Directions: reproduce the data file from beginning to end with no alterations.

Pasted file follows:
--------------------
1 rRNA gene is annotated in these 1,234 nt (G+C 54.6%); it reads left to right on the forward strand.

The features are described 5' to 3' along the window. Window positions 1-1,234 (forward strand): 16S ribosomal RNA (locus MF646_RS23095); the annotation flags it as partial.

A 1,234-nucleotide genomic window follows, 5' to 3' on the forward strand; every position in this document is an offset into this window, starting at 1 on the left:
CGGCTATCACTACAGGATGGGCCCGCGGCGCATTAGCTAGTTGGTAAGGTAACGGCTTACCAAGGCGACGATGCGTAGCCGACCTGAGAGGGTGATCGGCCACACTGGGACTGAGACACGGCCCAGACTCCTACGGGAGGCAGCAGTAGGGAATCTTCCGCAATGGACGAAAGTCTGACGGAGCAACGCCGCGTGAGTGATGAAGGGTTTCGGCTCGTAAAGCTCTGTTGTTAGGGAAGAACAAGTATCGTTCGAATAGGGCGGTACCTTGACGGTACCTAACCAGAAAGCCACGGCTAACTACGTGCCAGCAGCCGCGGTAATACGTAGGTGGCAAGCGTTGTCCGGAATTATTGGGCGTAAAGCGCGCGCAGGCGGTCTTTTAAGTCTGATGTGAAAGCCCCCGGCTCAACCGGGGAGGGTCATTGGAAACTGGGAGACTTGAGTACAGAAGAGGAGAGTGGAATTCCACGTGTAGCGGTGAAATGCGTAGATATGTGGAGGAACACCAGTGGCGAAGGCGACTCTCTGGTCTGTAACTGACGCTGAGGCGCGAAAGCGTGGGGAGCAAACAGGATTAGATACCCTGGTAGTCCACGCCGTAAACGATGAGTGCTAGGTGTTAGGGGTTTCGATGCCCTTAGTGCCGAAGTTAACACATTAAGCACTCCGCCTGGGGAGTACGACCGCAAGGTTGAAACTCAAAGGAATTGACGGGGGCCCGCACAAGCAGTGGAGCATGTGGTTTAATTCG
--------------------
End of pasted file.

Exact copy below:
1 rRNA gene is annotated in these 1,234 nt (G+C 54.6%); it reads left to right on the forward strand.

The features are described 5' to 3' along the window. Window positions 1-1,234 (forward strand): 16S ribosomal RNA (locus MF646_RS23095); the annotation flags it as partial.

A 1,234-nucleotide genomic window follows, 5' to 3' on the forward strand; every position in this document is an offset into this window, starting at 1 on the left:
CGGCTATCACTACAGGATGGGCCCGCGGCGCATTAGCTAGTTGGTAAGGTAACGGCTTACCAAGGCGACGATGCGTAGCCGACCTGAGAGGGTGATCGGCCACACTGGGACTGAGACACGGCCCAGACTCCTACGGGAGGCAGCAGTAGGGAATCTTCCGCAATGGACGAAAGTCTGACGGAGCAACGCCGCGTGAGTGATGAAGGGTTTCGGCTCGTAAAGCTCTGTTGTTAGGGAAGAACAAGTATCGTTCGAATAGGGCGGTACCTTGACGGTACCTAACCAGAAAGCCACGGCTAACTACGTGCCAGCAGCCGCGGTAATACGTAGGTGGCAAGCGTTGTCCGGAATTATTGGGCGTAAAGCGCGCGCAGGCGGTCTTTTAAGTCTGATGTGAAAGCCCCCGGCTCAACCGGGGAGGGTCATTGGAAACTGGGAGACTTGAGTACAGAAGAGGAGAGTGGAATTCCACGTGTAGCGGTGAAATGCGTAGATATGTGGAGGAACACCAGTGGCGAAGGCGACTCTCTGGTCTGTAACTGACGCTGAGGCGCGAAAGCGTGGGGAGCAAACAGGATTAGATACCCTGGTAGTCCACGCCGTAAACGATGAGTGCTAGGTGTTAGGGGTTTCGATGCCCTTAGTGCCGAAGTTAACACATTAAGCACTCCGCCTGGGGAGTACGACCGCAAGGTTGAAACTCAAAGGAATTGACGGGGGCCCGCACAAGCAGTGGAGCATGTGGTTTAATTCG